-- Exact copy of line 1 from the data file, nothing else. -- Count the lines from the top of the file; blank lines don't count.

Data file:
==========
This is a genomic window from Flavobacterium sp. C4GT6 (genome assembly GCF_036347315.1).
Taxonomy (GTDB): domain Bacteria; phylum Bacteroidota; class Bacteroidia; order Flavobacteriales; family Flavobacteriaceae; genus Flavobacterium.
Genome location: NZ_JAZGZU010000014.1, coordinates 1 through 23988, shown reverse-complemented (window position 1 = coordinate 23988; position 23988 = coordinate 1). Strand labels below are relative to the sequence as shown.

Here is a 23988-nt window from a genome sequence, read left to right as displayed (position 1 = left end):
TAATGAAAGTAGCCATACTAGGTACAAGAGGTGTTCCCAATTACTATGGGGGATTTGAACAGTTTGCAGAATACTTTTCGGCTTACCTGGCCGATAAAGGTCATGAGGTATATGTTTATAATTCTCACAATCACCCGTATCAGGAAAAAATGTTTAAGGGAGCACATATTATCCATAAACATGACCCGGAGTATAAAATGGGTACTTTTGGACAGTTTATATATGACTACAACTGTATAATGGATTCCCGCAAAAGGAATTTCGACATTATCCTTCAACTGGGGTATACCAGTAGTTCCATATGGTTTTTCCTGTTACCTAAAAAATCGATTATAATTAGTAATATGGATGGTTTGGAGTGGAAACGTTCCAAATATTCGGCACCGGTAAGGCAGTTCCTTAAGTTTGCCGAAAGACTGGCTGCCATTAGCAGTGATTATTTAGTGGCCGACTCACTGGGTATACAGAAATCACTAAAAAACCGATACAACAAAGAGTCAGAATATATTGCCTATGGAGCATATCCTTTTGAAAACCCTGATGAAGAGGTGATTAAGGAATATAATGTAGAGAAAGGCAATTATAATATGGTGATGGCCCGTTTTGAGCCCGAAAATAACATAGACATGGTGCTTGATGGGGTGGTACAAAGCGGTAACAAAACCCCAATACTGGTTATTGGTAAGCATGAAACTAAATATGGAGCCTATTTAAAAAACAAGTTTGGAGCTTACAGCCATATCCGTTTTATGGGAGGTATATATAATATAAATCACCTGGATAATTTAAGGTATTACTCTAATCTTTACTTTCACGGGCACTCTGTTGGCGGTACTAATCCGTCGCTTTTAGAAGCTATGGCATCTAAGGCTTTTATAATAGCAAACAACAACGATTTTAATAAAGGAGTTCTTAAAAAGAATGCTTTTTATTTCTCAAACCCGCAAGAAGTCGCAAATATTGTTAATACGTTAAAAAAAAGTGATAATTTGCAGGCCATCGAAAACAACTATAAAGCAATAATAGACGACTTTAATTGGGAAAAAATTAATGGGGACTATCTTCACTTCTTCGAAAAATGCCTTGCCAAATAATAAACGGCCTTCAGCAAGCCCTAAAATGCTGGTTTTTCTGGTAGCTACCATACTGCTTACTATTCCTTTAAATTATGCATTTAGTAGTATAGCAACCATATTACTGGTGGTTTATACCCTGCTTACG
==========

This is a genomic window from Flavobacterium sp. C4GT6 (genome assembly GCF_036347315.1).